Caramelized Shallot Bacon Gravy.
Oh good gravy.
That was a terrible opening, no?
But I’m coming to you this Sunday with GOOD gravy. Last year on a Sunday before Thanksgiving, I shared my mom’s killer gravy recipe and a step-by-step post on just HOW she makes it. She makes the best gravy ever. Truly. It is always perfect: perfect in consistency, flavor and even appearance. It reheats well for days afterward, which in my opinion is totally huge for gravy.
Of course, much to her dismay, I had to trash up a version this year. I wanted to attempt a gravy with a different flavor and one that may not even necessitate using turkey drippings as a base so I could make it all.the.dang.time. YES.
And still use her method, because it’s the best. At least it gave us an excuse to eat gravy a few weeks ago?
But. Excuses whatever.
Now, if you’re weird about texture, you might want to puree the gravy so the shallots add the flavor but not the caramelized pieces. It’s totally up to you. You could probably even puree it with the bacon inside, but I mean, who doesn’t want crispy pieces of bacon in their gravy?
In other Thanksgiving news, I think I’m making a version of my lightened up green bean casserole and definitely my lightened up sweet potato casserole (it’s really just a coincidence that these both happen to be “lighter” versions and let’s be real, on the day I will probably add ten thousand pounds of brown butter) for the day. I really want to make these whipped bourbon sweet potatoes from last year that have crispy sage and bacon and a lot of other delicious things, so I actually might make them for dinner one day this week. But then I also want these cinnamon sugar hasselback sweet potatoes that have an oatmeal cookie crumble. WAH. It’s like two weeks of Turkey Day food so I can get my fill.
We might have to talk more about Thanksgiving later this week, huh?
If you’re looking for a deeeeelicious turkey and you have a smoker, you should totally make this applewood smoked turkey with cider bourbon gravy. Our smoker = love.
I’m totally down for a little love pot of gravy with two straws… if you are.
- 6 slices thick-cut bacon, diced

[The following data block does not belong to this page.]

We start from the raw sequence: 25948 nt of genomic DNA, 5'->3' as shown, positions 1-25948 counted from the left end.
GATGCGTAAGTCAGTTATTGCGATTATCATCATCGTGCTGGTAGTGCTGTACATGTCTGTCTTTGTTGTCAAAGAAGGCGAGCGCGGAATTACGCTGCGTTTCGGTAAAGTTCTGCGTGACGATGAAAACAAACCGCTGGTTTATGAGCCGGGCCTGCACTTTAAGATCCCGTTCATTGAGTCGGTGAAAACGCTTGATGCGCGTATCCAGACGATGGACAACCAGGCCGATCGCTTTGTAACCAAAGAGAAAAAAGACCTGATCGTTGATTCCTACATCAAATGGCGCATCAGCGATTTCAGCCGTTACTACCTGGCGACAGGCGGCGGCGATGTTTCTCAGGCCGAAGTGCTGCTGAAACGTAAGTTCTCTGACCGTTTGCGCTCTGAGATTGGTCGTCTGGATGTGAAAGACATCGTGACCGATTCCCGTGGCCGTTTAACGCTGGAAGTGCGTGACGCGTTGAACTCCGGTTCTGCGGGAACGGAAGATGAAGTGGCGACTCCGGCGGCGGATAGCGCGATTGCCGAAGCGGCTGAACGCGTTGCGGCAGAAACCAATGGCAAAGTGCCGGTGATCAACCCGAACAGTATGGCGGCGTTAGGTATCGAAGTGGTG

- 6 medium shallots, thinly sliced
- 1 cup chicken or beef stock
- 16 ounces cold water
- 3 heaping tablespoons all-purpose flour
- salt and pepper to taste
- In a large stock pot, add the bacon and cook over medium-low until all the fat is rendered and the bacon is totally crispy. Remove the bacon with a slotted spoon and place it on a paper towel to drain. Add the shallots to the bacon grease in the pot and heat over low heat. Stirring occasionally, cook until the shallots are caramelized – about 20 to 25 minutes. You can speed up the process with a teaspoon or so of brown sugar if desired, but I don’t really like to add that to the gravy because I find it’s a bit too sweet.
- Add half of the cooked bacon back to the shallots and increase the heat to medium Add the stock and bring it to a simmer. At this time, you CAN add any turkey drippings if desired.
- Add the cold water to a shaker bottle (or water bottle/mason jar) and add the flour on top. Shake the heck out of it for 30 to 60 seconds, until the flour seems completely incorporated and creates a slurry. With a whisk or fork in one hand, pour the slurry into the bacon drippings and shallots, sitting constantly with the other hand. Continue to stir to avoid any lumps and stir until the gravy has thickened, anywhere from 10 to 20 minutes. Make sure you are scraping the bottom of the pan!
- If you love a super smooth gravy, you can add this entire mixture to a high-powered blender and (very carefully) blend until smooth. While I don’t like chunky gravy, I certainly don’t mind the shallots and bacon. Add the remaining bacon in right before serving so it stays crispy.
- Taste the gravy and season it to your liking. Set it over low heat for serving. My mom stores her extra gravy in the fridge for about a week. To reheat it, she places it in a saucepan (it will look disgusting) and adds a touch of water or stock. She heats it over low heat, stirring occasionally, until it’s back to it’s original consistency. Like soups and sauces, it often tastes better the next day!
P.S. those potatoes… we talk tomorrow.